Bob Jensen |
Across the Midwest and almost all of North America, most fish in most places are done spawning. After a few days of rest, those fish will want to eat. If you can put a bait near a fish, it will probably eat it. Therefore, it’s good to show as many fish as possible your bait, and the best way to do that is by trolling. Trolling enables an angler to cover lots of water quickly and efficiently. Here’s how you can troll to catch more fish now and for the next few months.
Location, Location, Location
Lakes, rivers, and reservoirs are prime trolling locations. It may sound pretty basic, but you need to be fishing near where the fish are. From now and through the rest of the year, the predator fish will be wherever the food is. Find where the shiners are spawning and you’ll probably find walleyes. In lakes where shad suspend, you’ll want to troll through and around those suspended shad. If you find their food, you’re going to find the predator fish.
You can troll with jigs, spinner rigs, or crankbaits. I use all of these baits when trolling, but I usually reach for a crankbait first. You can troll faster with crankbaits, so you can cover more water faster. Much of the time we’ll be trolling at two miles an hour or maybe even faster. Trolling has become a very pleasant thing with the design of modern motors. During the past couple of years I’ve run or been in boats with Suzuki outboards ranging from 90 to 250 horsepower. These motors are tremendously quiet and fuel efficient, no exhaust fumes, and anglers are amazed at how well they’ll perform at trolling speeds.
When you get to a location where you think there should be fish, it’s time to get a bait in the water. Keep an eye on your sonar to detect the presence of baitfish or big fish. Again, they’ll be around each other. Select a bait that runs at about the level that you think the fish are running at. Much of the time that will be close to the bottom. If the water is ten feet deep, use a bait that will run eight or nine feet down. You want the bait to be a bit above the fish. In stained water, you need to get the bait close to the fish, in clear water they’ll move a bit farther to take a bit as they can see farther in clear water. In a good number of waters, suspending fish are a common thing. Put your bait where the fish are.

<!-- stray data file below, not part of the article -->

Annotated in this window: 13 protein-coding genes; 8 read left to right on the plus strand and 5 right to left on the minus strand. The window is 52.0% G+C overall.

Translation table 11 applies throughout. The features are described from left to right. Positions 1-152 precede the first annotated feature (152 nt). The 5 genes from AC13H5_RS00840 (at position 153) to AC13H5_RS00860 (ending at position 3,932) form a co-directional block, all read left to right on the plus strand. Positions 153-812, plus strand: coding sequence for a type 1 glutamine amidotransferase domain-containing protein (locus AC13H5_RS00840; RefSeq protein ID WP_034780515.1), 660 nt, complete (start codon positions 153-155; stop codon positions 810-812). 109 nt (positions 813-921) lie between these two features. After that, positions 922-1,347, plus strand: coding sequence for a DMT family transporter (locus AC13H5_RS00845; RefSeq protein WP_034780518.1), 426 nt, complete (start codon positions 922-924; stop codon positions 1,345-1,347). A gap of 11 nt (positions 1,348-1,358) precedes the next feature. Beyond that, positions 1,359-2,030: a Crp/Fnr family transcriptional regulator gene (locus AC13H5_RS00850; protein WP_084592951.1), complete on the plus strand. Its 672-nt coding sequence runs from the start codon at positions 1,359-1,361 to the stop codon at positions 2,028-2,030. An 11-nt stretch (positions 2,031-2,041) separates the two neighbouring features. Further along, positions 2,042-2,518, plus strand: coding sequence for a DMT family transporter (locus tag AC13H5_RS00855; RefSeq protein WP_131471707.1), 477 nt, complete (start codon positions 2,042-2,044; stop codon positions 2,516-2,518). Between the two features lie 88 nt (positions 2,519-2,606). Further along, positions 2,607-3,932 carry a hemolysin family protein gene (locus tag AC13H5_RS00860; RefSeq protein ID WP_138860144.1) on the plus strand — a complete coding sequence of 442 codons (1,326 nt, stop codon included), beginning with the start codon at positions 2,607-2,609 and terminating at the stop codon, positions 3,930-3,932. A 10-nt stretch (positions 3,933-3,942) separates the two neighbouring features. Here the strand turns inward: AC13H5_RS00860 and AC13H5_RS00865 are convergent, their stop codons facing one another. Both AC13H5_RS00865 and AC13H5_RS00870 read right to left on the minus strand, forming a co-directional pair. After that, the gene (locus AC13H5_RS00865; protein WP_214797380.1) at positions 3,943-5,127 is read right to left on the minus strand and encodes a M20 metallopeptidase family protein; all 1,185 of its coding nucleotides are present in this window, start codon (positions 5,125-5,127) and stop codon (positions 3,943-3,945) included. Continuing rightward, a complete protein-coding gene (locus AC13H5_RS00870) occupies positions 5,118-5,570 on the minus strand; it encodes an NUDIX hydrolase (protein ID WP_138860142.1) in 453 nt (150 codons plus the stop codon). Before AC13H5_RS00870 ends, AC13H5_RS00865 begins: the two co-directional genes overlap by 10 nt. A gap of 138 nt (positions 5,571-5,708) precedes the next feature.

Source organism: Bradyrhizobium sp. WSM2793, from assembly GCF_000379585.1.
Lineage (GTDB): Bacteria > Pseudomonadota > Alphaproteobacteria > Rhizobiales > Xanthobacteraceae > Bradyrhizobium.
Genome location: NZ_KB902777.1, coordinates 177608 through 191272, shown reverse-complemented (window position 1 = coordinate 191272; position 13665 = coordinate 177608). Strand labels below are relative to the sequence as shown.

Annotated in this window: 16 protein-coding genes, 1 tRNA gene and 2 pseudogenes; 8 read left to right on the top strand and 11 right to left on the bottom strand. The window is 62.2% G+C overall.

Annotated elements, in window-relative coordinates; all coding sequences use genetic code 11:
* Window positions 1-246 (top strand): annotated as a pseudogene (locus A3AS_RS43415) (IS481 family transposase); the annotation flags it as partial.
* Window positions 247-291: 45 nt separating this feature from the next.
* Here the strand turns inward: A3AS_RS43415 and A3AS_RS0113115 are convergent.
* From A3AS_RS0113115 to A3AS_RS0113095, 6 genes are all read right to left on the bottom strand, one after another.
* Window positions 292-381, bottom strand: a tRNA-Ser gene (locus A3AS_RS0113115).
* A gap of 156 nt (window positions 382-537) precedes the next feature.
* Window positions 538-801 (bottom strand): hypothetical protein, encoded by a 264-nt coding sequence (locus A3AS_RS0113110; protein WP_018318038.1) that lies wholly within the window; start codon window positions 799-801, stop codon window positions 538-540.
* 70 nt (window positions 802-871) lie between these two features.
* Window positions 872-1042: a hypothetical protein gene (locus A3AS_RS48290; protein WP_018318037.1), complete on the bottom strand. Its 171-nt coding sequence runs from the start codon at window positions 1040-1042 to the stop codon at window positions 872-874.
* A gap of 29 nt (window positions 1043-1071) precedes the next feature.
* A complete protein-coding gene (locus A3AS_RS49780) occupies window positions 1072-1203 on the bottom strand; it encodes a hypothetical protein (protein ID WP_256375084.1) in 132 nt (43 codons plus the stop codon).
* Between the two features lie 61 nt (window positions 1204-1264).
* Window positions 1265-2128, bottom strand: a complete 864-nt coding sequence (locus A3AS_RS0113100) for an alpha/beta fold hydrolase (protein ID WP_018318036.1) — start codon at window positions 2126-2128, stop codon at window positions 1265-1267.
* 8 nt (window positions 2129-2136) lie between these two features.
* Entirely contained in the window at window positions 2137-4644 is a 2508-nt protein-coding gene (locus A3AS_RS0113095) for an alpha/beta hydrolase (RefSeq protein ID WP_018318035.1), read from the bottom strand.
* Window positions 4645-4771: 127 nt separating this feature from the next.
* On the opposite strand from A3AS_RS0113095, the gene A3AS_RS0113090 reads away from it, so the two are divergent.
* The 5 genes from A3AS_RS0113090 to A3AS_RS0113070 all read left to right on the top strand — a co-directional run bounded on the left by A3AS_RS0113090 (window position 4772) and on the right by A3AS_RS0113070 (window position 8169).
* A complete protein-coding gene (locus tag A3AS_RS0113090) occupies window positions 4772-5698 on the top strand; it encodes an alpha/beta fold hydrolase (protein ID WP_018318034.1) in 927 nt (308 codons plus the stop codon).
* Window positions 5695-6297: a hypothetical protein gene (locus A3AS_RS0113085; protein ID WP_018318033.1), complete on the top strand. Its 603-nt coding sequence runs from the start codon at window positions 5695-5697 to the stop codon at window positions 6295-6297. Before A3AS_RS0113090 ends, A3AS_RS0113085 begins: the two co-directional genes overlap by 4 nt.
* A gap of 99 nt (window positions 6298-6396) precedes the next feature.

More is Better
Getting multiple lines in the water is very beneficial when trolling. You can show the fish lots of different bait styles, colors, and running depths, and this increases your chance for finding the bait they want on that day. Planer boards enable an angler to fish more lines more efficiently. Planer boards take your bait out away from the boat so a wider trolling pass is possible. If you’re fishing in a two line state, and there are two of you fishing, put a line on a board out to each side of the boat, and put two lines out behind the boat. You’ll cover a wide area and you’ll get bit more often. The planer boards from Off Shore are easy to use, easy to read, and will put more fish in the boat.
When it comes to walleyes, Lucky Shad have become our go-to crankbait and we’ll for sure have a couple of them in the water. But to get deeper, we’ll have a Strike King Banana Shad on an inside line. You generally want the deeper running baits directly behind the boat and the shallower running ones out to the side.
If you want to catch more fish, try trolling next time out. Chances are good that you’ll catch more fish and a greater variety. Trolling is an outstanding way to catch more fish in the summer and into the fall. If you haven’t already, give it a try.
Feature Image: A selection of Lucky Shad and other crankbaits that fit most trolling situations.
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For more articles by Bob, visit From the Field here on The American Outdoorsman.